By George Obulutsa
The toll has steadily risen in recent days as authorities have carried out exhumations of mass graves found in an 800-acre area of the Shakahola forest in eastern Kenya where the self-proclaimed Good News International Church was based.
Most of the dead were recovered from shallow graves, while a small number were found alive and emaciated but later died.
“Over and above the figure that was given yesterday at 73, we have been able to discover until this hour another 16 bodies, bringing the total to 89,” Kindiki told reporters at the scene.
News videos showed mud huts with palm thatched roofs, scattered among clusters of thorn trees and scrub bushes.
Footage aired on privately-owned Citizen Television showed one of those rescued, an emaciated woman, shouting at the rescuers, asking them to kill her instead.
Exhumation sites were cordoned off and teams of men, some wearing white protective overalls and masks, could be seen carrying away corpses wrapped in blue and white body bags.
Kindiki said three more people had been rescued alive, bringing the total number of survivors found so far to 34.
“We pray that God will help them to go through the trauma, to help them recover and tell the story of how one time a fellow Kenyan, a fellow human, decided to hurt so many people, heartlessly, hiding under the Holy Scriptures,” he said.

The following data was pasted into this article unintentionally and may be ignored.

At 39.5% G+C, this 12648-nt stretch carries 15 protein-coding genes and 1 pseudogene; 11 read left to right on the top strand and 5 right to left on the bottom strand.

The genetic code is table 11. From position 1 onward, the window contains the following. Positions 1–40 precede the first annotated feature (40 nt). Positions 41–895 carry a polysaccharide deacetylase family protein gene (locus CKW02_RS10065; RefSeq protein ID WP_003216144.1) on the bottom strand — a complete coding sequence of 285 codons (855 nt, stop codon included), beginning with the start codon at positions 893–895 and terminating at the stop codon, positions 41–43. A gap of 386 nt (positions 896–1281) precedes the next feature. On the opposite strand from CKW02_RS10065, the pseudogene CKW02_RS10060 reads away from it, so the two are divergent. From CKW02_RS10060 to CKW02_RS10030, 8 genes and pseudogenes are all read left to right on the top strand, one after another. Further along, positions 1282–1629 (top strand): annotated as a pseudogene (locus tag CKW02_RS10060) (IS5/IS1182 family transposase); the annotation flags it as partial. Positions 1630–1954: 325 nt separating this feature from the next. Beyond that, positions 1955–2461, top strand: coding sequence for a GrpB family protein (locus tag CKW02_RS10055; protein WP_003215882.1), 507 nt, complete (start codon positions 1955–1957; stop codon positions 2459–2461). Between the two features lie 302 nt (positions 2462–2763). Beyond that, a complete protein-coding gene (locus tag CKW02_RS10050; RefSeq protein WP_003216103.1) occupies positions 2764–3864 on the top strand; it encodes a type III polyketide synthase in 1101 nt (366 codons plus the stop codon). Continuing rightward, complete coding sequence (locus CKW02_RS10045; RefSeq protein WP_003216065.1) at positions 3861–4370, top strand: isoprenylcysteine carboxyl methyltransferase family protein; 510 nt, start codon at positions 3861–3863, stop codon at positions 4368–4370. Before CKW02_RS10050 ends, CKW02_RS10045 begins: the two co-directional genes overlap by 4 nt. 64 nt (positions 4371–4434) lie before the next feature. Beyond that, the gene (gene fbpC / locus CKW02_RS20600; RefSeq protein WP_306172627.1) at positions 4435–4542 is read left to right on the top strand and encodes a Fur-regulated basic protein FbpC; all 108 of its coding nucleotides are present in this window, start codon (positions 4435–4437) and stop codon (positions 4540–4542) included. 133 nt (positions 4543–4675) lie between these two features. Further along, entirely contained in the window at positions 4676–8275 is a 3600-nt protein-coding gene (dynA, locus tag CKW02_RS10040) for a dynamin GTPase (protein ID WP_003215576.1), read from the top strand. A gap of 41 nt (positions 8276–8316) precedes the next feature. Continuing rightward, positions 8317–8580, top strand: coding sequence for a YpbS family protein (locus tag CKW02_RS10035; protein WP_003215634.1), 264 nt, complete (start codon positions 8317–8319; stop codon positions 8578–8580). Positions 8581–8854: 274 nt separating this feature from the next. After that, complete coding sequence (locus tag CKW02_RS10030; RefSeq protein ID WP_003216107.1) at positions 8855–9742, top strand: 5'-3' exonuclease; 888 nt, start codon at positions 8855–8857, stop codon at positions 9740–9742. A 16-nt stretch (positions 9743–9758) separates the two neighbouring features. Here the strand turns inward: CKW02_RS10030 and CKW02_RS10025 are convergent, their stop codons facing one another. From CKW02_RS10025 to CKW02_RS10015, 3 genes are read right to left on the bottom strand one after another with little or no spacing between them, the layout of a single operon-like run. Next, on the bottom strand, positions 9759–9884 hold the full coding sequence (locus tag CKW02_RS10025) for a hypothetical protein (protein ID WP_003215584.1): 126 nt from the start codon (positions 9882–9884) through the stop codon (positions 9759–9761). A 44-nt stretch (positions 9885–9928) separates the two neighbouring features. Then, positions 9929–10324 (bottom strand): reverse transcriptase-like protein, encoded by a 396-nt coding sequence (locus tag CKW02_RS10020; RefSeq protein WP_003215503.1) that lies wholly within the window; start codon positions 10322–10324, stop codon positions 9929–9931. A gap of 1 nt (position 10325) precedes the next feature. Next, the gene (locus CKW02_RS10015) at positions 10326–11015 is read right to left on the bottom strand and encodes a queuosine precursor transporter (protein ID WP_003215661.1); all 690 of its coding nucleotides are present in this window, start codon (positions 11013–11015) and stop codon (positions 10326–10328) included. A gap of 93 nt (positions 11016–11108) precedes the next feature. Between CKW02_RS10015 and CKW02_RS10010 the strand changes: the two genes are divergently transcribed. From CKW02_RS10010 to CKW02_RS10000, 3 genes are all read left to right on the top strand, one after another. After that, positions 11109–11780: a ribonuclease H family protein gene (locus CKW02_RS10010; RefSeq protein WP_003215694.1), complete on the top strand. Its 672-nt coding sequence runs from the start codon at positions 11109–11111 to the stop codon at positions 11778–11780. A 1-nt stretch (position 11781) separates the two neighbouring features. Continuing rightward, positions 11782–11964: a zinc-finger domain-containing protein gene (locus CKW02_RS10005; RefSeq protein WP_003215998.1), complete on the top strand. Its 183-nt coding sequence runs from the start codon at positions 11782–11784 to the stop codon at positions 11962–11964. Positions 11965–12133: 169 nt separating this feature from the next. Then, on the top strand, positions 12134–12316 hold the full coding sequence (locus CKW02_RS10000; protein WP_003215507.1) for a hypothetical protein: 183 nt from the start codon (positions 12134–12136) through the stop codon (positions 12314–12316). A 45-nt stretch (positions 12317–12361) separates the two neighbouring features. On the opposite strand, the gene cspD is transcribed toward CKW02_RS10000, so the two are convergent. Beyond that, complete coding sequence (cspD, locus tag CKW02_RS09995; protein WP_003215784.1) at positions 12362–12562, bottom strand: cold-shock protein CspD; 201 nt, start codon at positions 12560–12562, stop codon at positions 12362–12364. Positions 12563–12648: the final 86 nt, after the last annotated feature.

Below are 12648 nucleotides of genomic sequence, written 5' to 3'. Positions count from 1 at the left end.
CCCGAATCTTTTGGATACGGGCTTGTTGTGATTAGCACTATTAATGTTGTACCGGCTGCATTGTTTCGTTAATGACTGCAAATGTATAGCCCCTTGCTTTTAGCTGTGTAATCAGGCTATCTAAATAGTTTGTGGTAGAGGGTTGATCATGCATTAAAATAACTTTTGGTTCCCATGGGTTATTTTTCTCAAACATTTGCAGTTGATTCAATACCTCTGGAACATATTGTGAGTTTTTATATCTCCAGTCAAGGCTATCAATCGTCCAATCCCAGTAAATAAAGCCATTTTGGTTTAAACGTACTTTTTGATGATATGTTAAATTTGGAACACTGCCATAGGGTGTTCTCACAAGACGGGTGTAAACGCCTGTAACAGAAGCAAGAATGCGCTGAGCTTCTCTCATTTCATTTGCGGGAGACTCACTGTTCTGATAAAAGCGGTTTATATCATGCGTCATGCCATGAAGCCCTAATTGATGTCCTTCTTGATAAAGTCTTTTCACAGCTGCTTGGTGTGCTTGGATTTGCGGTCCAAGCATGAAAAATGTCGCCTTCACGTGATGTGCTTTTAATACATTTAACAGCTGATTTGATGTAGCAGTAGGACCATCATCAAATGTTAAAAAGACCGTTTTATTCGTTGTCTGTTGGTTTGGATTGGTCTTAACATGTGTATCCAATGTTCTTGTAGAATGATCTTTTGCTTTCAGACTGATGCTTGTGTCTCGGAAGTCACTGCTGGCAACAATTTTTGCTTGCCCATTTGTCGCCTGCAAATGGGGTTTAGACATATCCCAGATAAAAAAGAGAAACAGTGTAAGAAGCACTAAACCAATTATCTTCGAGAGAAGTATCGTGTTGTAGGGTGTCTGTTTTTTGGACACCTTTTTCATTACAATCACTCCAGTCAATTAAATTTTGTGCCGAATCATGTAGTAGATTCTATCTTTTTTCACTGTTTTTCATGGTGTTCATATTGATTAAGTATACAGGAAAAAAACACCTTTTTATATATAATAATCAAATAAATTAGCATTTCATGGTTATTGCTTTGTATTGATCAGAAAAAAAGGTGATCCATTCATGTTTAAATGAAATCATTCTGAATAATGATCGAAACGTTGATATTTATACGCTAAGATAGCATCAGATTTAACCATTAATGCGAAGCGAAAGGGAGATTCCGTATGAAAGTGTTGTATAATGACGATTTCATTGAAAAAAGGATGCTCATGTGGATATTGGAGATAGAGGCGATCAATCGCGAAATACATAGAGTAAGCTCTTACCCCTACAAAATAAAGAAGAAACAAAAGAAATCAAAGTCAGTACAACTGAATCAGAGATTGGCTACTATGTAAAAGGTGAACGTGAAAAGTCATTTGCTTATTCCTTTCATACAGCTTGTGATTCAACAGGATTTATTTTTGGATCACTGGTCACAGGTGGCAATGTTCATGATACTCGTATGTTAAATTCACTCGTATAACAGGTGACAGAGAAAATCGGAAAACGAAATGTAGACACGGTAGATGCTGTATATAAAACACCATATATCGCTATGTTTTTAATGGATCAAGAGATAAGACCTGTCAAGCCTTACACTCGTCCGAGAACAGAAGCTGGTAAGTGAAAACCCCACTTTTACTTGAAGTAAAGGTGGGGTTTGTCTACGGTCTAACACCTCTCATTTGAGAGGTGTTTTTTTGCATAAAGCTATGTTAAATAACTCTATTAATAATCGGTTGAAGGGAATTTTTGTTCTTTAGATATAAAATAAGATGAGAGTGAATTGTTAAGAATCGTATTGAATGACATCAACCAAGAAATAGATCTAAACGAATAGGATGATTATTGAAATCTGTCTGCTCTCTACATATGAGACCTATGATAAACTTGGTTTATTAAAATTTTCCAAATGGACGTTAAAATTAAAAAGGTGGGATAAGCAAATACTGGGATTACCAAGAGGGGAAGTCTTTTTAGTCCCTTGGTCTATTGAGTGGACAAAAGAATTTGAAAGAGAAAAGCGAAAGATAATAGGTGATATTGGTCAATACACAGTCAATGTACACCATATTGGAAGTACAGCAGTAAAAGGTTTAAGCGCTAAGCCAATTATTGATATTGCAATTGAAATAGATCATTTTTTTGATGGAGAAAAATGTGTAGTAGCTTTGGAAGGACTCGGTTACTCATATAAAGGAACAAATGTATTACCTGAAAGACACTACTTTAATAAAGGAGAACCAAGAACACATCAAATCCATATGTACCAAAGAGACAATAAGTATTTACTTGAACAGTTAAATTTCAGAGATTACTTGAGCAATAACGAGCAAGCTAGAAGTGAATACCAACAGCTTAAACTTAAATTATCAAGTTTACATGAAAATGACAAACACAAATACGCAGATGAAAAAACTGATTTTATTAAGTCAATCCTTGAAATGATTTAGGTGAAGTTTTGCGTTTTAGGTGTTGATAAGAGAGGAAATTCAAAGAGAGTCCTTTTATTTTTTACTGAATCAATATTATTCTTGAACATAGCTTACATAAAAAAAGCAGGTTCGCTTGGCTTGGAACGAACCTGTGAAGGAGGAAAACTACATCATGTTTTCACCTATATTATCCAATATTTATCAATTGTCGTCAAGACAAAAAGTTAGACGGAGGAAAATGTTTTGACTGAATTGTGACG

The death toll could rise further. The Kenyan Red Cross said more than 200 people had been reported as missing to a tracing and counselling desk it has set up at a local hospital.
The cult’s leader, Paul Mackenzie, was arrested on April 14 following a tip-off and another 14 cult members are in custody, according to police. Kenyan media have reported that Mackenzie is refusing food and water.
“We do not expect that Mr Mackenzie will get out of jail for the rest of his life,” said Kindiki, adding that anyone who assisted him by digging graves or disposing of bodies should also face the harshest penalties under the law.
Reuters was not able to reach any lawyer or representative for Mackenzie.
Kenya’s Office of the Director Of Public Prosecutions said preliminary investigations showed that the suspects might have committed crimes including murder, radicalisation and threatening public safety.
“The government admits that this should not have happened,” said Kindiki, describing events in the Shakahola forest as a turning point in the threat posed by religious extremism.
“But the government which I represent here wants to assure the nation of Kenya that nothing like this again will happen (again). It won’t happen.”
(Additional reporting by Bhargav Acharya; Writing by Estelle Shirbon; Editing by Alexander Winning, William Maclean, Christina Fincher and Mark Heinrich.)